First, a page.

Hobby Guide: Flank & Centre Companies

If you’re knee deep in half-built redcoats and unsure what to do next, we’ve got a handy guide on organizing your battalion’s centre and flank companies.

Flank & Centre Companies banner

During the Napoleonic Wars, the British Army organised its infantry into regiments, denoted by a number and (from 1781 onwards), a territorial designation. The men serving in these regiments were drawn from across the British Isles, normally not just the geographic area that gave the regiment its name.

Regiments were composed of multiple battalions, of roughly 1,000 men apiece. In most cases, each infantry regiment had two battalions – some would only have a single battalion, while others would acquire many more.

In Black Powder, an infantry unit represents one of these battalions. By basing your infantry on 40x40mm square bases, the frontage of a battalion would be 200mm wide and 80mm deep, incorporating 10 bases of infantry.

Each one of these infantry bases represents an infantry company – 8 of these will be centre companies, with the remaining 2 will be flank companies.

Centre Companies

Composed of the battalion’s rank and file, the centre companies form the bulk of the battleline. The majority of the figures in your British Infantry plastic sets will be suitable for centre companies.

For players recreating the battle of Waterloo, our new selection of metal heads replaces the plastic heads with covered shakos and allows you to represent specific regiments!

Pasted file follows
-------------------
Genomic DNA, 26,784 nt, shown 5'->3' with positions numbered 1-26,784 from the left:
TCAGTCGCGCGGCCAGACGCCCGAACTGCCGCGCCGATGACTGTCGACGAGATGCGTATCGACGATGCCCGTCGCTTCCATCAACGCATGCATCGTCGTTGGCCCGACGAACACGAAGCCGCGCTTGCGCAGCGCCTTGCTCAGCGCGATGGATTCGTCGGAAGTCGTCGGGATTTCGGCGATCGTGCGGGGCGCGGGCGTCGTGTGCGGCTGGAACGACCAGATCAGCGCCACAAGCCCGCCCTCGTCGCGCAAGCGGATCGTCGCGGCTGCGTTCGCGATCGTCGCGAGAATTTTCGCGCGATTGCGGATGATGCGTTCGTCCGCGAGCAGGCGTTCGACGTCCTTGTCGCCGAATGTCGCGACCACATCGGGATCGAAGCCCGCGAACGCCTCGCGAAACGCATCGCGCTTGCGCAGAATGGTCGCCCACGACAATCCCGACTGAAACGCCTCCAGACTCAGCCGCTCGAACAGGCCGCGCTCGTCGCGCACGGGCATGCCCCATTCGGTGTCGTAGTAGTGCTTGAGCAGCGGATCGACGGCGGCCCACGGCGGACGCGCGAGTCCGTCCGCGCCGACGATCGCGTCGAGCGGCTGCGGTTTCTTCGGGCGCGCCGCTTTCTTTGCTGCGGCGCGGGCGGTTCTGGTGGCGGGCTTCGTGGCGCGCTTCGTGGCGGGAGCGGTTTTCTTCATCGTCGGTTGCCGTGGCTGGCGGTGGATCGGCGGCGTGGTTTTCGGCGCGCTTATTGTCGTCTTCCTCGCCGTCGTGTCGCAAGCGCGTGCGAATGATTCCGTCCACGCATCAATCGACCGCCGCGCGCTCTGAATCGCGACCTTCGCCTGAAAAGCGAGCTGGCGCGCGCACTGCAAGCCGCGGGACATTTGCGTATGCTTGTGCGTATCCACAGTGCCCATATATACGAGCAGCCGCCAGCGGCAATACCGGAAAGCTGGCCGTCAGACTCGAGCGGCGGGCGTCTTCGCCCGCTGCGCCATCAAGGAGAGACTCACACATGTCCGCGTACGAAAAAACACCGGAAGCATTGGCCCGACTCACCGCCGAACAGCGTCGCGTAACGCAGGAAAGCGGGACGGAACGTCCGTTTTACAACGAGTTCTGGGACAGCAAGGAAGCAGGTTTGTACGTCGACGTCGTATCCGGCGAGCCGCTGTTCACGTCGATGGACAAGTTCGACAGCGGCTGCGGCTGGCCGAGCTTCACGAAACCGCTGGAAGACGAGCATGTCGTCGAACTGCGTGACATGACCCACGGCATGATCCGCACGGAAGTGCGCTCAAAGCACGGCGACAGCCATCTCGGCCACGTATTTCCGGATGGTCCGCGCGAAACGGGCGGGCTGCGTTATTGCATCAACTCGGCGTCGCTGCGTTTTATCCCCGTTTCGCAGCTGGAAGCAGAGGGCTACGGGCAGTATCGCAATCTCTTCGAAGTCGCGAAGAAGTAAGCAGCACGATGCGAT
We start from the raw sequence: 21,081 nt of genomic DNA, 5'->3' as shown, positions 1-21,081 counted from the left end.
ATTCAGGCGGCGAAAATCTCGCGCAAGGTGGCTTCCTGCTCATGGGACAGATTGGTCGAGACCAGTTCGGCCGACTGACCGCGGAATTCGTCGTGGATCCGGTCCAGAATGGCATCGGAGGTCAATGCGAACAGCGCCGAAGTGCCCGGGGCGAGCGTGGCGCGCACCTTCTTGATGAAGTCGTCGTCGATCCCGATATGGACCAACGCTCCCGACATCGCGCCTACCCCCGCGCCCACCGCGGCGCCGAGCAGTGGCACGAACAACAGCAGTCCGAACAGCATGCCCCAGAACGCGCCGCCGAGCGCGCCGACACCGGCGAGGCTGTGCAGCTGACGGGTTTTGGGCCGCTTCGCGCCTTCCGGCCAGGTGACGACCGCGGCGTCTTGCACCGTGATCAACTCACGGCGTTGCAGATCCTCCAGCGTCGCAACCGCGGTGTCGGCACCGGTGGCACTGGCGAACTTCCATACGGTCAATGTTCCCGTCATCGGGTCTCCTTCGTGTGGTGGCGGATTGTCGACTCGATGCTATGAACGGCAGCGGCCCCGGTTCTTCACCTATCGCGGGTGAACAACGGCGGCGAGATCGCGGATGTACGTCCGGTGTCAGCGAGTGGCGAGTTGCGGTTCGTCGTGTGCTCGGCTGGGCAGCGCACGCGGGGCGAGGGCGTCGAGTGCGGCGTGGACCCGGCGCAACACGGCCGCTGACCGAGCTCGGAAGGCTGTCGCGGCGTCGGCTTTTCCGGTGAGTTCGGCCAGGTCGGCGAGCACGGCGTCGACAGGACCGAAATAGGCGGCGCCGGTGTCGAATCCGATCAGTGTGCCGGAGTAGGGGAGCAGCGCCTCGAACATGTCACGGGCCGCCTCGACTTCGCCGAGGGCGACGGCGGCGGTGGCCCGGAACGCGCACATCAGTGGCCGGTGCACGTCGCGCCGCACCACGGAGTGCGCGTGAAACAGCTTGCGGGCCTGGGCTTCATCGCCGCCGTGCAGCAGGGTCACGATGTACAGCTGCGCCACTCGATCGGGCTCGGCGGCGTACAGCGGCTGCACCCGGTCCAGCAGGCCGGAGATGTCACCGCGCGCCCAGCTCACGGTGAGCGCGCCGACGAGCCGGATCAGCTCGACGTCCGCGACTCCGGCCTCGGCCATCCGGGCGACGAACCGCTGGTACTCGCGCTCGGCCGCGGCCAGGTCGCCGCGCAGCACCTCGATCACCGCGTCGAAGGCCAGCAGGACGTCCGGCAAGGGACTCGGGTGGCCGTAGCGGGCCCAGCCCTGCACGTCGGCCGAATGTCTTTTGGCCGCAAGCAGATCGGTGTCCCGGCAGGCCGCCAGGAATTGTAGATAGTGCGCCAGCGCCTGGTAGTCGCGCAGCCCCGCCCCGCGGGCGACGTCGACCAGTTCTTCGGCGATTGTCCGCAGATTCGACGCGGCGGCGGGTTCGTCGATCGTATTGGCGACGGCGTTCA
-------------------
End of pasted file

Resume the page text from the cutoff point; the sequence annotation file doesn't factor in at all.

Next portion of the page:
Flank Companies

The flank companies represent the battalion’s complement of elite troops – the light company and the grenadier company.

Hand-picked for their stature and aggression, the grenadiers were the battalion’s shock troops. Sometimes kept with their parent battalion, or “brigaded” with other grenadier companies to form a dedicated assault battalion, the grenadiers were at the forefront of any attack.

On the battlefield, you can distinguish grenadiers from the centre companies by the pure white plume on their shako, in contrast to the two-tone red and white plume used by the regulars.

Light companies were composed of all the former poachers, groundskeepers and hunters that found their way into the army – willful, self-reliant men capable of operating away from the security of the regiment.

Used mainly as skirmishers, these picked men would spread out in front of the battalion, disrupting the enemy attack with harassing fire. Some expert marksmen might even be able to pick off officers and NCOs.

The Light company could be picked out by the green plume and bugle badge on their shako.

Black Powder handles these regimental specialists in several ways. Firstly, most British Army lists feature profiles for Light Infantry and Grenadiers, which represent these units being “brigaded” together.

You can also take advantage of the Mixed Formation rules (Pg. 90) to represent the Light Company being sent out to act as a skirmish screen, giving the whole formation additional protection from ranged attacks.